16 August 2017

Uganda: Land Amendment Bill - Residents Ask Akena to Divorce Minister

Photo: Daily Monitor
Relatives and in-laws have threatened to disown Lands minister Betty Amongi.

Lira — Relatives and in-laws have threatened to disown Lands minister Betty Amongi for marketing the controversial Land Amendment Bill. The Bill seeks to give government powers to acquire one's land without first adequately compensating them as it carries out its projects on it.

In light of the Bill, the line minister, who hails from Lango sub-region, is being looked at as a traitor at her home backyard despite her fulfilling her Cabinet responsibility.

During a consultative meeting where MPs from Lango sub-region were seeking views of the residents about the proposed land amendments at Uganda Technical College, Lira on Monday, some residents called on Lira Municipality MP Jimmy Akena to divorce his wife over the Bill. The residents booed Mr Akena as he made his speech.

Mr Akena, a son of former president Milton Obote and Ms Amongi got married in April 2013.

During the meeting, Mr Patrick Rolex Akena called on the MP to disown his wife for fronting the controversial Bill.

However, Mr Akena hit back at those asking him to divorce his wife because of the proposed Land Amendment Bill, saying he cannot do such a thing.

"I will not disown my wife here. I cannot do such a thing," MP Akena told hundreds of residents gathered at the meeting.

In anger, the residents heckled and booed Mr Akena for defending his wife's support for the controversial Bill.

Ms Dina Bua, a former district councillor in Otuke District, shouted that the microphone which Mr Akena was using should be grabbed from him.

The visibly shocked Akena could not believe that he was getting that kind of treatment from the same people who have often referred to him as the only 'atin kic' (orphan) of the deceased former president.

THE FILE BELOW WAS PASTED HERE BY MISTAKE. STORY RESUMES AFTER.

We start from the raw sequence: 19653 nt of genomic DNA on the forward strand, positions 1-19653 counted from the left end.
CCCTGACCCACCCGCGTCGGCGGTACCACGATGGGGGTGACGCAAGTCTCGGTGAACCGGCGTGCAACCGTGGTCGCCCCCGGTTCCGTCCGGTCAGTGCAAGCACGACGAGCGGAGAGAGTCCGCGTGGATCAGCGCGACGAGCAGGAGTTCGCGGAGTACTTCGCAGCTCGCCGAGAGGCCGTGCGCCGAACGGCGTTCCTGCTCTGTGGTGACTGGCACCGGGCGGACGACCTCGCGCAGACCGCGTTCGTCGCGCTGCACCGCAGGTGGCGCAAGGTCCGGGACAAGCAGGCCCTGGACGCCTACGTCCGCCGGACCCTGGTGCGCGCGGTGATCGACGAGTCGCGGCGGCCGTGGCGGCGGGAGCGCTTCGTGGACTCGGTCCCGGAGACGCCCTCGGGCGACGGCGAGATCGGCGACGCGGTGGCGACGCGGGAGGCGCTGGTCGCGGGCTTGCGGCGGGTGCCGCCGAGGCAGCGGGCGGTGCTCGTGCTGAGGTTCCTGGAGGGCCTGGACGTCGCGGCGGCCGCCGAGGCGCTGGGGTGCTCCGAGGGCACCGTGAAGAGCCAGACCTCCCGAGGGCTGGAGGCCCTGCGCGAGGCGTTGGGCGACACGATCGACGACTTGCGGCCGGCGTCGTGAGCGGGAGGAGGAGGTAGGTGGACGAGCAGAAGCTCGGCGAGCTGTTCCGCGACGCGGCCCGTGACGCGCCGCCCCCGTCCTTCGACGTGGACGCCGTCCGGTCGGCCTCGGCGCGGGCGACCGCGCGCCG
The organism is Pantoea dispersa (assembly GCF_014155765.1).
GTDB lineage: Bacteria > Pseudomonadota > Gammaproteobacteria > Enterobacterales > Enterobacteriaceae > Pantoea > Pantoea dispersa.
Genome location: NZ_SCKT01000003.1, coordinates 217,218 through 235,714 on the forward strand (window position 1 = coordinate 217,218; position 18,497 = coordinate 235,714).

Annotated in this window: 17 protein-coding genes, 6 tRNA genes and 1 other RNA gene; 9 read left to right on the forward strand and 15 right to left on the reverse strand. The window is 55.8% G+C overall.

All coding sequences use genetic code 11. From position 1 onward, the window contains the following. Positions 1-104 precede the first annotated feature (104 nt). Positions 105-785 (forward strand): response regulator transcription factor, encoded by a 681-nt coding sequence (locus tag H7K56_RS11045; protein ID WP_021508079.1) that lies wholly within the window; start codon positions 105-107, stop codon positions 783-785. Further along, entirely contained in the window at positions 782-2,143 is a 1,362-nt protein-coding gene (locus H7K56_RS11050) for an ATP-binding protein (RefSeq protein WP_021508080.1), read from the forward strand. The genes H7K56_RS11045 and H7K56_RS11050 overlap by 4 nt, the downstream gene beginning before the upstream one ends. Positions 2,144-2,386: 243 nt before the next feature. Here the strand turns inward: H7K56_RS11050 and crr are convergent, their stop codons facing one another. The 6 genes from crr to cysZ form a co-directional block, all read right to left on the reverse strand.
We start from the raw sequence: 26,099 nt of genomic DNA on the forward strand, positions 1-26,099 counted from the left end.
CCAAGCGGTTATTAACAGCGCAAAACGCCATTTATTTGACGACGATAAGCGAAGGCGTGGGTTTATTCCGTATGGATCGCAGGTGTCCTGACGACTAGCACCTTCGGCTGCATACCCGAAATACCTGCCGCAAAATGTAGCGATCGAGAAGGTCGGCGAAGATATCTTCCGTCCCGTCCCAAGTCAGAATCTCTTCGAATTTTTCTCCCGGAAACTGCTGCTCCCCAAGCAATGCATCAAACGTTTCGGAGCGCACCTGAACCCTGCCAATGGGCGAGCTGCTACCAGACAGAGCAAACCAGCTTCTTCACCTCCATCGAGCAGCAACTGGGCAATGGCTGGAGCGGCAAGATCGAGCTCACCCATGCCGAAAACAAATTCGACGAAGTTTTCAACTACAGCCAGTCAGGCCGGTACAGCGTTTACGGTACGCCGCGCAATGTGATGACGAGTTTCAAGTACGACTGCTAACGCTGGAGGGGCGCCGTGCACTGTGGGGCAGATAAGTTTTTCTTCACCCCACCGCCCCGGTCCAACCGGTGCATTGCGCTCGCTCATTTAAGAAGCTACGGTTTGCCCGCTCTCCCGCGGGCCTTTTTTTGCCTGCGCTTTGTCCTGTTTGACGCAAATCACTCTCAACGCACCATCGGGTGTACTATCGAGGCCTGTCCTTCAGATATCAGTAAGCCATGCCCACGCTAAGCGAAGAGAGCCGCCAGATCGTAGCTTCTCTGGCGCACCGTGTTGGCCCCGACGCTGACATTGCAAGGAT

After composing himself, Mr Akena told the residents that he had listened to their cried about the proposed law, saying he had taken note and that he would not "betray" them.

"I heard many people saying let things remain the way they are. Before coming here as this matter was heating up, I wrote my own recommendations on how we can address some of the problems in the Land Act, not the Constitution," he explained.

"I stand by the position to protect the rights of the citizens. I will not go against aspirations of the people of Lango and I am going to struggle to find a workable solution... ," he added

Lango Parliamentary Group chairperson Felix Okot Ogong said almost all the legislators from Lango sub-region are opposed to the new proposed land law. He added that they would not betray their constituents by embracing a law that they (residents) are opposed to.

"You can see it clearly that the people of Lango have rejected the new Bill and that will now help us substantiate that whatever minister Amongi is saying is not the voice of the people of Lango. She is either doing it individually or fulfilling her Cabinet responsibility of the principle of collective responsibility," Mr Ogong said.

However, Ms Amongi had a day earlier, while appearing at a local radio station, said those against the Land Amendment Bill are ignorant and they don't understand the law.

The law

Recently, the government tabled in Parliament the Land Amendment Bill to change Article 26 of the Constitution aimed at facilitating quicker land acquisition for public projects.

The amendment proposes that where the owner of property or any person having interest in or right over property objects to the compensation awarded under the law made under clause (2)(b), the government or local government shall deposit with court for the property owner or any person having an interest in or right over the property, the compensation awarded for the property, and the government or local government shall take possession of the property pending determination by the court of any dispute relating to compensation.

This, according to government, is aimed at fast-tracking the development of government projects that have in the past been hindered by unnecessary court litigations by the owners of the land.


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